Ignoring the log in one’s own eye (forgive the hackneyed biblical metaphor)

Hilary Clinton is on a tour of three African states. She is visiting Zambia, Tanzania and Ethiopia. This is what she had to say in Lusaka:

U.S. Secretary of State Hillary Rodham Clinton on Saturday warned Africa of a creeping “new colonialism” from foreign investors and governments interested only in extracting the continent’s natural resources to enrich themselves and not the African people. 

The point was directed at China.

But Mrs Clinton’s statement conveniently left out Equatorial Guinea, Gabon, Nigeria, Ethiopia, Uganda, among others. In these states the US government and American multinationals continue to cooperate with regimes that are obscenely corrupt and/or repressive for “constructive reasons.”

Chinese involvement in Africa is not clean, no doubt about that. Beijing’s support of the murderous regime in Khartoum is despicable. But this is nothing new. The US, Western Europe and Russia have done worse. The worst of all is the French who were in bed with the Rwandan army even as elements within it (Rwandan army) orchestrated the 1994 genocide.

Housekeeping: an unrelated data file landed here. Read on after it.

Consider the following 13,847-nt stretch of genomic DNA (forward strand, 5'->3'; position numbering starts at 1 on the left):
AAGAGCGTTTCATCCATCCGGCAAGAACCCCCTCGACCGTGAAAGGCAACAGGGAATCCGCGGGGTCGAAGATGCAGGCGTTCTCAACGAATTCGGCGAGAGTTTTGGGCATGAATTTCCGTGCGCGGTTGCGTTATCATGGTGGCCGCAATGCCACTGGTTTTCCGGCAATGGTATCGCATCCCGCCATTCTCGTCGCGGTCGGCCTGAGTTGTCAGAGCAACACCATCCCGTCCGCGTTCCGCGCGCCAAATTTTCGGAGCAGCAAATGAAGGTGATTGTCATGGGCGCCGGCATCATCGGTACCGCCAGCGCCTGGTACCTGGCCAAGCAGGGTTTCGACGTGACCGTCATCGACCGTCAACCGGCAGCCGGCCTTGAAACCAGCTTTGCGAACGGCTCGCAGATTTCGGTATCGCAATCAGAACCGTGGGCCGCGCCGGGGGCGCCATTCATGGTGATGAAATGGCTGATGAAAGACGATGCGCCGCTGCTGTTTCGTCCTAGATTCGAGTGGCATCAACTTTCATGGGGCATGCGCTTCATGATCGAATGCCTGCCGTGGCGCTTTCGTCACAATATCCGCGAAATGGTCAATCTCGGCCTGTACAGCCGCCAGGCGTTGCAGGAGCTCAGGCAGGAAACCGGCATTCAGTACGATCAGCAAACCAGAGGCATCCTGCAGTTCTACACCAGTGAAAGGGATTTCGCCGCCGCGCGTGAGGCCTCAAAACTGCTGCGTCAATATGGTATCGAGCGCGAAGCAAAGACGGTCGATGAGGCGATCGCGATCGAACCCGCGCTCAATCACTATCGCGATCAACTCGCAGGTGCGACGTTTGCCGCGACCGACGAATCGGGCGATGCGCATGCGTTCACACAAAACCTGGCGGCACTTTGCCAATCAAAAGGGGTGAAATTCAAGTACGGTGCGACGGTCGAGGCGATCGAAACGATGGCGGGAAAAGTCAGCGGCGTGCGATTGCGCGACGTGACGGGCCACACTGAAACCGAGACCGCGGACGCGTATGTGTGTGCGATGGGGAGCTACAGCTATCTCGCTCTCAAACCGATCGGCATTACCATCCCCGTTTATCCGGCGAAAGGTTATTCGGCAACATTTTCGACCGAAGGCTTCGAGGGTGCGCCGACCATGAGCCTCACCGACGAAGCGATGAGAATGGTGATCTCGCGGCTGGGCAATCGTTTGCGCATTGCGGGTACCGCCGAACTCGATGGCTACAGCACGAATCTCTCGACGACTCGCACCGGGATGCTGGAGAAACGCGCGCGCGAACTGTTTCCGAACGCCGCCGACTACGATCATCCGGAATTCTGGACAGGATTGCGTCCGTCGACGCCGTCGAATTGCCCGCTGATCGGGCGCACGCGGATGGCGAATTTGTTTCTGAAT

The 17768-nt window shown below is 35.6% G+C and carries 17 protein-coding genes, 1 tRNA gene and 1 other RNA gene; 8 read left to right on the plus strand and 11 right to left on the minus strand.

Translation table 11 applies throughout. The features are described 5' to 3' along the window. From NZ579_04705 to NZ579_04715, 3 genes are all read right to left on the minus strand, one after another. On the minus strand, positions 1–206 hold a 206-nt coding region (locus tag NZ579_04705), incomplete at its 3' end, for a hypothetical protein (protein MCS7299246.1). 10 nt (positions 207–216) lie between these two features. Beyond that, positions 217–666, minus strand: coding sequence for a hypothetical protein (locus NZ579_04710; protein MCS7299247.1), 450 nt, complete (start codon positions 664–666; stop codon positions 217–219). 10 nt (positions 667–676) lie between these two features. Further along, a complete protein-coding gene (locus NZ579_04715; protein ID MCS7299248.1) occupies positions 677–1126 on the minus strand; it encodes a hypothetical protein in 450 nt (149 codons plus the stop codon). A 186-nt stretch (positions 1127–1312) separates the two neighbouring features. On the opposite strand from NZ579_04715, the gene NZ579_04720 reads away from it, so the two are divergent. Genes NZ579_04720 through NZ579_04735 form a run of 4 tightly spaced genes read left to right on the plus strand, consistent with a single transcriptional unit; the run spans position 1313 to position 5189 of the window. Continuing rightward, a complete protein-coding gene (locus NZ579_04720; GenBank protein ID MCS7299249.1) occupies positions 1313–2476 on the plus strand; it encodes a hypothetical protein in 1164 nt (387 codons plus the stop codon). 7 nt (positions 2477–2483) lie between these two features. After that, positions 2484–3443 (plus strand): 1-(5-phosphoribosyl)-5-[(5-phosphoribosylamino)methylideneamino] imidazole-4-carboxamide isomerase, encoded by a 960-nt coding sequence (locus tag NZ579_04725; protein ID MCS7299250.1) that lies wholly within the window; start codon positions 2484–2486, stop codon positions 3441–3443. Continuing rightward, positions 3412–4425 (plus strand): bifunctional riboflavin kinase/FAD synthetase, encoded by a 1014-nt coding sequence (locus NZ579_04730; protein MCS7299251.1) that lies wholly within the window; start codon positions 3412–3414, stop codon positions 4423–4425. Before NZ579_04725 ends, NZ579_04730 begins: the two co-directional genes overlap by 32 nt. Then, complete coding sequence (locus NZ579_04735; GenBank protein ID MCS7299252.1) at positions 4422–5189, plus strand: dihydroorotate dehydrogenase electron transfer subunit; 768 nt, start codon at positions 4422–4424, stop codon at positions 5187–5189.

Many people that I have spoken to about Chinese involvement in Africa seem to have lots to complain about, but they also like Chinese pragmatism. They get the roads built, the fibre cables laid out, etc.

I must say that Africans who are suffering under oppressive regimes still need western pressure on their governments to allow for more political space (however janus-faced this pressure might be). That said, Africa needs more options. A globally conscious China with lots of money to throw around will – in the long run – do more good than harm in Africa.

Their resources-for-(white elephant)-projects approach might yet prove to be better than the previous resources-for-Swiss-bank-accounts approach of Western multinationals.

And as has been the case with shady Western involvement in Africa, whenever the Chinese make deals that are bad for the locals the blame should be directed at the African governments who take side payments and look the other way.


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